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IDT displays NVMe hardware

We take a look at IDT's unveiling of their NVMe hardware at CES 2013
| IT/Datacenter News | Posted: Jan 8, 2013 12:35 pm

CES 2013 - IDT revealed new hardware today that is focused on impending NVMe products. IDT is leading the charge to provide controllers powering the first wave of NVMe equipped SSDs.




First up we noticed the IDT reference SSD board. This is a 2.5" form factor SSD which can be used in numerous applications. This reference board is provided as a template for resellers to manufacture and pattern their own devices after. This SSD will be used in enterprise applications, and actually connects via the PCIe interface.




We were allowed to pop off the cover of the SSD, and it is a very heavy milled chassis. There are also thermal pads that shed heat into the heavy milled chassis. The thickness of the case and the thermal pads point to a processor that while powerful, probably creates a bit of heat. Heat typically correlates directly to power draw, and unfortunately we do not have power draw figures for this controller.




This is a reference board PCIe board that aggregates the performance of large banks of NAND flash using the more efficient and lower latency NVMe connection. The PCIe 3.0 x8 32 channel PCIe controller bears the official designation 89HF32P08AG3. Look for similar designs to be powering your local datacenter as NVMe moves closer to actual deployment later in the year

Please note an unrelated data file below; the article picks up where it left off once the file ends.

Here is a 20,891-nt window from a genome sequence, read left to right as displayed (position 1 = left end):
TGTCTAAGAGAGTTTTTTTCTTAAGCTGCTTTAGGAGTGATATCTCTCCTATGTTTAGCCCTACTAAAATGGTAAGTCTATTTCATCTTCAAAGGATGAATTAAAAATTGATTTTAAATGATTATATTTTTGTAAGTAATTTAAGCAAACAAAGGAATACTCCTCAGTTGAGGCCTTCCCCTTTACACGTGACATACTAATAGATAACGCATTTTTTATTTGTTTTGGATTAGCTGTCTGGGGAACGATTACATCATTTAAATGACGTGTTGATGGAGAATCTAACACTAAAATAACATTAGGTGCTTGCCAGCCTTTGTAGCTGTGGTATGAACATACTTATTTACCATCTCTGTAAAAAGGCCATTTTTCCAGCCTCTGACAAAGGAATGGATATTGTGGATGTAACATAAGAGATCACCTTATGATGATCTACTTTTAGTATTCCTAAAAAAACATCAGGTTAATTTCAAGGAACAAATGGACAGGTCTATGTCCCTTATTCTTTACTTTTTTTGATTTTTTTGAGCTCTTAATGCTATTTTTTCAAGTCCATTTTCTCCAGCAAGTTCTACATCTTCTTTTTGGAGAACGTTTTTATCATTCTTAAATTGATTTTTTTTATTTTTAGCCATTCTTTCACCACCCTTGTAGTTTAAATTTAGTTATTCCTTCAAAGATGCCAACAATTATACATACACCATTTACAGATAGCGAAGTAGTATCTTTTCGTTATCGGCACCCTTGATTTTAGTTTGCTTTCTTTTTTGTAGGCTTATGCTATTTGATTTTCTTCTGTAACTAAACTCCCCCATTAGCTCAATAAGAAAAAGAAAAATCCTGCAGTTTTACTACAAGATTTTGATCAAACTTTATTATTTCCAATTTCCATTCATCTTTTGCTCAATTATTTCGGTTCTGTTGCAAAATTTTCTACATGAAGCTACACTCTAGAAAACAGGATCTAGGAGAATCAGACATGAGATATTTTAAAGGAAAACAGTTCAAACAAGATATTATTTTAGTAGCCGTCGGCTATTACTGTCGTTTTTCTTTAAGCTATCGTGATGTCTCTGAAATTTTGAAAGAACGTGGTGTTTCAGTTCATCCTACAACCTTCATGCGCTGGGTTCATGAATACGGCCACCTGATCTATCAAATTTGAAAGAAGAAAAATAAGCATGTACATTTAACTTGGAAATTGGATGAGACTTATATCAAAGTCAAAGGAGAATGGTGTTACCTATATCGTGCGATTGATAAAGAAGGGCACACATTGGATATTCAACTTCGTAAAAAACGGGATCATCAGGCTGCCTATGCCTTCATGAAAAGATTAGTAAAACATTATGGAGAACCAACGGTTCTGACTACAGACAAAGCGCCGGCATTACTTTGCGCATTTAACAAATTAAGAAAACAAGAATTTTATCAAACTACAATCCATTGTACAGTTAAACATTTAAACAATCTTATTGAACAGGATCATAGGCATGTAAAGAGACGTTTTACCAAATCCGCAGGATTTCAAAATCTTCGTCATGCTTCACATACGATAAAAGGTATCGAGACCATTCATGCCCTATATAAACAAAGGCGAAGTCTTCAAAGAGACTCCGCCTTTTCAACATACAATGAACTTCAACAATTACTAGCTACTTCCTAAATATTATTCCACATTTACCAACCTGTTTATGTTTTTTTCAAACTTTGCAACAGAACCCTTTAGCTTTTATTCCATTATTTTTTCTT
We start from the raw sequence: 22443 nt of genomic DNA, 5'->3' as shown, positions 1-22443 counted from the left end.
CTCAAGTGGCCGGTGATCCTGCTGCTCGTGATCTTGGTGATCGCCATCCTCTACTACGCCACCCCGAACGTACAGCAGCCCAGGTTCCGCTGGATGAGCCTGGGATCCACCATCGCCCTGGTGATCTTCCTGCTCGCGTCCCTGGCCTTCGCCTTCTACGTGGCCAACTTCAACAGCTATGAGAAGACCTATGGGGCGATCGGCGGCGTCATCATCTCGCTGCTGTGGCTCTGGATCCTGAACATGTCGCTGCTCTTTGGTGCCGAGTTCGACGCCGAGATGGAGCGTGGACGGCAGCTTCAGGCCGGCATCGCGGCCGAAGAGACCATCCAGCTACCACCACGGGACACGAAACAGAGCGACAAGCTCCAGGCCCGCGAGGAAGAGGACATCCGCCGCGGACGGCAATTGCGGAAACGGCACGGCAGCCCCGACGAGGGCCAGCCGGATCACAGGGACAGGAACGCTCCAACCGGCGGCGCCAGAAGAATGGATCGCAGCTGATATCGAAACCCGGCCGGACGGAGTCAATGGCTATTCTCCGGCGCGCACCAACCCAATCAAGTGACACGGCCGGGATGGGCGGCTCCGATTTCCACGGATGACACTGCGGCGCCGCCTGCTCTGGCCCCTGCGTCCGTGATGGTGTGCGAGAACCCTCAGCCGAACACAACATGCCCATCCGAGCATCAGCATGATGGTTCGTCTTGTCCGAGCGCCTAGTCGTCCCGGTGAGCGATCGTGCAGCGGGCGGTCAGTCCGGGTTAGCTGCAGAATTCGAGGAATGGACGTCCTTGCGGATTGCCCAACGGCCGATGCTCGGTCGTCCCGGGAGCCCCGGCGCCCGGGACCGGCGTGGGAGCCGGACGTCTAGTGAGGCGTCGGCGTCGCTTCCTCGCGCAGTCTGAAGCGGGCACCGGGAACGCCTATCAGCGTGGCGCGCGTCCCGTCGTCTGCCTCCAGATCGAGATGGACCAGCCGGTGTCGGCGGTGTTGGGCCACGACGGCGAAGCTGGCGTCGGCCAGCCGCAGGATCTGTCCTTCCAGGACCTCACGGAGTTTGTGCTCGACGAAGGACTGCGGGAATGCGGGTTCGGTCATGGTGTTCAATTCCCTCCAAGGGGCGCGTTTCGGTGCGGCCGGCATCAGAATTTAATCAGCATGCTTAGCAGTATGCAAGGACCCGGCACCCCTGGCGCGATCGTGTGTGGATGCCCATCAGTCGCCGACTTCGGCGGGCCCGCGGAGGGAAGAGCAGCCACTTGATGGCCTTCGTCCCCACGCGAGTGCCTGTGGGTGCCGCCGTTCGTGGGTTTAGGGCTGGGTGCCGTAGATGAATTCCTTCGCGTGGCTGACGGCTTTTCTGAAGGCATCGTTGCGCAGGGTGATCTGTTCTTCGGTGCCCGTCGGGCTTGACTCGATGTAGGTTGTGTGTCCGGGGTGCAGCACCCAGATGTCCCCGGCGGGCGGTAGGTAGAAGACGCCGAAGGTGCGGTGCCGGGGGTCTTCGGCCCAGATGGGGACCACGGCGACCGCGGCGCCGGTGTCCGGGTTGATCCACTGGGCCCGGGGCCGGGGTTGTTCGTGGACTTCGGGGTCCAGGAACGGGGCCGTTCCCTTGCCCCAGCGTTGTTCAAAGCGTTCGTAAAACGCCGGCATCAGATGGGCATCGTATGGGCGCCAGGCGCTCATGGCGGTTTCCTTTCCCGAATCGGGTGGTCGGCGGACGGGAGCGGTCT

The newest product revealed is the DRAM based NVMe controller. The PCIe gen 3 NVMe DRAM controller allows 32GB of DDR3 SDRAM and 8 channels of NAND to work together in concert to deliver some of the highest bandwidth available from any single PCIe device. The longevity and endurance of the DRAM is miles ahead of NAND, but DRAM unfortunately suffers from its volatility, meaning that it loses its data when powered down, either intentionally or unintentionally. By pairing the DDR3 with the NAND, the data utilized within the banks of DRAM can be flushed to the NAND in the event of a power disruption.


This device reads and writes at speeds up to 3GB/s, but with latency figures that will trump any QOS offered by a typical NAND-only device.

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